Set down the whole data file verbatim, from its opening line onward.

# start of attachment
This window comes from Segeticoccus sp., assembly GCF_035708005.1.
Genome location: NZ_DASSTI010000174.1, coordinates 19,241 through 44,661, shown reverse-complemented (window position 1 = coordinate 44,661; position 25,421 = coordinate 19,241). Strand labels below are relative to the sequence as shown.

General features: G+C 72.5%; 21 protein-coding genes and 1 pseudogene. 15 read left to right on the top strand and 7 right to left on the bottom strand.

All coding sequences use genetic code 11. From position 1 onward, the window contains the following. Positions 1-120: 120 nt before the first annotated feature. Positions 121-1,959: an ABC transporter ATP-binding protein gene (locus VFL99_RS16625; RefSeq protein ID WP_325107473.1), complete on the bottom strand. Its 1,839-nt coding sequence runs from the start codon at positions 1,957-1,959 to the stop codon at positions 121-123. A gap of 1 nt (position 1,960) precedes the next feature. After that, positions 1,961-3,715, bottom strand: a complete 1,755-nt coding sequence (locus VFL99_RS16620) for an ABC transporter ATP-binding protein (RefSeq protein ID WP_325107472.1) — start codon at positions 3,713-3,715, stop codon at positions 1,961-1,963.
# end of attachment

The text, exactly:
This window comes from Segeticoccus sp., assembly GCF_035708005.1.
Genome location: NZ_DASSTI010000174.1, coordinates 19,241 through 44,661, shown reverse-complemented (window position 1 = coordinate 44,661; position 25,421 = coordinate 19,241). Strand labels below are relative to the sequence as shown.

General features: G+C 72.5%; 21 protein-coding genes and 1 pseudogene. 15 read left to right on the top strand and 7 right to left on the bottom strand.

All coding sequences use genetic code 11. From position 1 onward, the window contains the following. Positions 1-120: 120 nt before the first annotated feature. Positions 121-1,959: an ABC transporter ATP-binding protein gene (locus VFL99_RS16625; RefSeq protein ID WP_325107473.1), complete on the bottom strand. Its 1,839-nt coding sequence runs from the start codon at positions 1,957-1,959 to the stop codon at positions 121-123. A gap of 1 nt (position 1,960) precedes the next feature. After that, positions 1,961-3,715, bottom strand: a complete 1,755-nt coding sequence (locus VFL99_RS16620) for an ABC transporter ATP-binding protein (RefSeq protein ID WP_325107472.1) — start codon at positions 3,713-3,715, stop codon at positions 1,961-1,963.